Considering that we spend most of our TV-watching time indoors, it's ironic that one of the most popular genres of nonfiction TV programming has always been focused on the outdoors and the natural world. We like our technology, and we like to be comfortable, but we're also endlessly fascinated by the workings of the world and the things that live in it.
Even in the old days, when American TV viewers had only three broadcast networks and PBS to choose from, there was a significant of nature on the airwaves. "Nature" and "Cosmos" on PBS and programs like "Mutual of Omaha's Wild Kingdom" elsewhere on the dial brought the natural world into the living from, on a scale ranging from the universal to the microscopic.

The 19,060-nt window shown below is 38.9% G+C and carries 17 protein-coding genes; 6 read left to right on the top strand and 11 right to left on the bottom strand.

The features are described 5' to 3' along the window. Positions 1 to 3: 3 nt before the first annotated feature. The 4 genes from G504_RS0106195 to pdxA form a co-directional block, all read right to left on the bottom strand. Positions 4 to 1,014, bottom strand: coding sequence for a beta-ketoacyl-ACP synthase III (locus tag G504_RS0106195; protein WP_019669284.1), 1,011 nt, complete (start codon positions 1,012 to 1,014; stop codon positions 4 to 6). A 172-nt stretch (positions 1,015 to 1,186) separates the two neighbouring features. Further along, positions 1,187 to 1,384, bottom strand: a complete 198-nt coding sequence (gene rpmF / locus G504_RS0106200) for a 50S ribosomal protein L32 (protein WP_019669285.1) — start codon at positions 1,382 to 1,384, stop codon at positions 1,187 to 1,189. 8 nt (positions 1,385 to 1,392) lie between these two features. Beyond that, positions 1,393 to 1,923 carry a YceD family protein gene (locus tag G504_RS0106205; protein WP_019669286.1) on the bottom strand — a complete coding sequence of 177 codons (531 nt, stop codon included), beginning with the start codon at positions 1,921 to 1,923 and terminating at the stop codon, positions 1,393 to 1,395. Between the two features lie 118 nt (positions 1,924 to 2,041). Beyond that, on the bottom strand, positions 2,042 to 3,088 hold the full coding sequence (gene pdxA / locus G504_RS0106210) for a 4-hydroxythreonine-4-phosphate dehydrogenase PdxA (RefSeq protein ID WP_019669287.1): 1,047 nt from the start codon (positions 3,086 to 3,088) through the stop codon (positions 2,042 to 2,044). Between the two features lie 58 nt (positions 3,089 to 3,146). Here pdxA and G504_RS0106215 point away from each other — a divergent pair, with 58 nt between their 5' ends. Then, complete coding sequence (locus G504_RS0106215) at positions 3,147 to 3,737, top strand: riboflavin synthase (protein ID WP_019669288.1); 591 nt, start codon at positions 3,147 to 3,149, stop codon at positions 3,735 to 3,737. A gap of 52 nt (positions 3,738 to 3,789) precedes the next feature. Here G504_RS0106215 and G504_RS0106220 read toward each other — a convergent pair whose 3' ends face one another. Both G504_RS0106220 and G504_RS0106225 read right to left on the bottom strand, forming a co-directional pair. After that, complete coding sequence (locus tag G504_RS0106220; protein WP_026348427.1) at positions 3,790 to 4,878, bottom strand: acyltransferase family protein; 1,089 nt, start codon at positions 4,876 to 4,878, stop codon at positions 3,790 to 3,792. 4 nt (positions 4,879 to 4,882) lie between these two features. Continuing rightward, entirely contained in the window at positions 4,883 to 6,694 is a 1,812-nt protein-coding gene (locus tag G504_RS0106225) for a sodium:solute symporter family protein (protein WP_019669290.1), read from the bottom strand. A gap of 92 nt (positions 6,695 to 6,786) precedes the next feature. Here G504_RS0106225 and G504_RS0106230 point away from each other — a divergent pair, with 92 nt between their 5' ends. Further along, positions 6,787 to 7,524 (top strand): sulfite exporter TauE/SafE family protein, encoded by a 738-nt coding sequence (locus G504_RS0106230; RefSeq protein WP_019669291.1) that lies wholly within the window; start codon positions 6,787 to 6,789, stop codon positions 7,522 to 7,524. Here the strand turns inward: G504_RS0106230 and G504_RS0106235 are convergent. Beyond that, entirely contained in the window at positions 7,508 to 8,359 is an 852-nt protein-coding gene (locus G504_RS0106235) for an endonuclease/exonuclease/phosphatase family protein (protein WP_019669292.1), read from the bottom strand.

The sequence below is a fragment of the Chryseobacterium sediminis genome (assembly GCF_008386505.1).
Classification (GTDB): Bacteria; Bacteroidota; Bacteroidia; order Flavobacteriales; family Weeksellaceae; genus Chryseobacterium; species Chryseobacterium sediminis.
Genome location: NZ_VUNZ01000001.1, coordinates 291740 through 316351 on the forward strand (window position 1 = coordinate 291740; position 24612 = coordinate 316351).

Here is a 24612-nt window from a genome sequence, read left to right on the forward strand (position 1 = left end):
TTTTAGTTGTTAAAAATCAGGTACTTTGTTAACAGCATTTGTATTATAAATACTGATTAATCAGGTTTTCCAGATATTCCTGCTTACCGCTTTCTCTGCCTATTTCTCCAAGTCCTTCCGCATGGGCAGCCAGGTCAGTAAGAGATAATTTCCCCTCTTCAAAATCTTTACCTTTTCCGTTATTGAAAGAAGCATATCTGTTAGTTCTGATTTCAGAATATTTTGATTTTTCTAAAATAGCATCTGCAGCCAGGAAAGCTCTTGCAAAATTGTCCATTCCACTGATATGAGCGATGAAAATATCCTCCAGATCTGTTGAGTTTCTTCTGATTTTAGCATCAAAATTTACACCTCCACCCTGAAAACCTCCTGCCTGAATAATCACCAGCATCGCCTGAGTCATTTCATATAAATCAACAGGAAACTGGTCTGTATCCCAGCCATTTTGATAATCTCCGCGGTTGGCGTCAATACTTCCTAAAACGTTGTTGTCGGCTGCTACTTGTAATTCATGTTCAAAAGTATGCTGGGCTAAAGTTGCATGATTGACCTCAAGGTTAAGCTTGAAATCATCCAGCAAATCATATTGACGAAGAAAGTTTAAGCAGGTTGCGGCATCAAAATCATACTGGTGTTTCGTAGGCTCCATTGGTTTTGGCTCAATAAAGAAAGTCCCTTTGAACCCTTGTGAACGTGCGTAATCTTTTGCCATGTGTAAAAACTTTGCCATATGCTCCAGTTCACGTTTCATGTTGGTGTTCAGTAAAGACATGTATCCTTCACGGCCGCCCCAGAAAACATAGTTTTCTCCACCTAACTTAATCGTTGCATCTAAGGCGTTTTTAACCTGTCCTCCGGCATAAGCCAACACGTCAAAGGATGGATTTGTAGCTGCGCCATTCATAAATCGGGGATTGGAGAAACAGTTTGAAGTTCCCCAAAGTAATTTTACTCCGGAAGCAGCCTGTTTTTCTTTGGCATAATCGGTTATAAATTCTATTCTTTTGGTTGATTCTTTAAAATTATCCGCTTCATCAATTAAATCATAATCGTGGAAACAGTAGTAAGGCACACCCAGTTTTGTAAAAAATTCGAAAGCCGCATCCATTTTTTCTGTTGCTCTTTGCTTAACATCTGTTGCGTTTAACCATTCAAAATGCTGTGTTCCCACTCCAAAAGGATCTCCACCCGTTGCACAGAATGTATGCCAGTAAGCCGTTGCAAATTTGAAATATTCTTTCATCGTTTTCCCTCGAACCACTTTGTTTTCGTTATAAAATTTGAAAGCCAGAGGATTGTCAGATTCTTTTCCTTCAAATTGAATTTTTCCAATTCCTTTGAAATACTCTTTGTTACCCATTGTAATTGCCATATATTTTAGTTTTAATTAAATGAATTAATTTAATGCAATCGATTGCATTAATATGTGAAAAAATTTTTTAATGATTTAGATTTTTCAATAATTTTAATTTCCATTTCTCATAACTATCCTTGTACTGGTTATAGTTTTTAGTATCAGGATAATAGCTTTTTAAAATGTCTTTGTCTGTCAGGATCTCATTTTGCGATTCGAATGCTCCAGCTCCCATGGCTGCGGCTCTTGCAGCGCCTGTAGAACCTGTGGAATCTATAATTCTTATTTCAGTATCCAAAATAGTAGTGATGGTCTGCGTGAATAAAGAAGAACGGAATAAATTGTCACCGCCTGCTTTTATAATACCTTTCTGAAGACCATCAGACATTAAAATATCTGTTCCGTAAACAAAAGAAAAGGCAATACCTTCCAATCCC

The rise of cable channels in the 1980s brought a plethora of channels devoted exclusively to nature-themed programming. The Discovery Channel, Animal Planet, the National Geographic Channel and others filled their schedules with series about the natural world. These days, those channels have mostly given up their more serious and educational programming, but even on contemporary cable, nature is still well represented, even if it's in the guise of reality shows about survivalists, hunters and fishermen.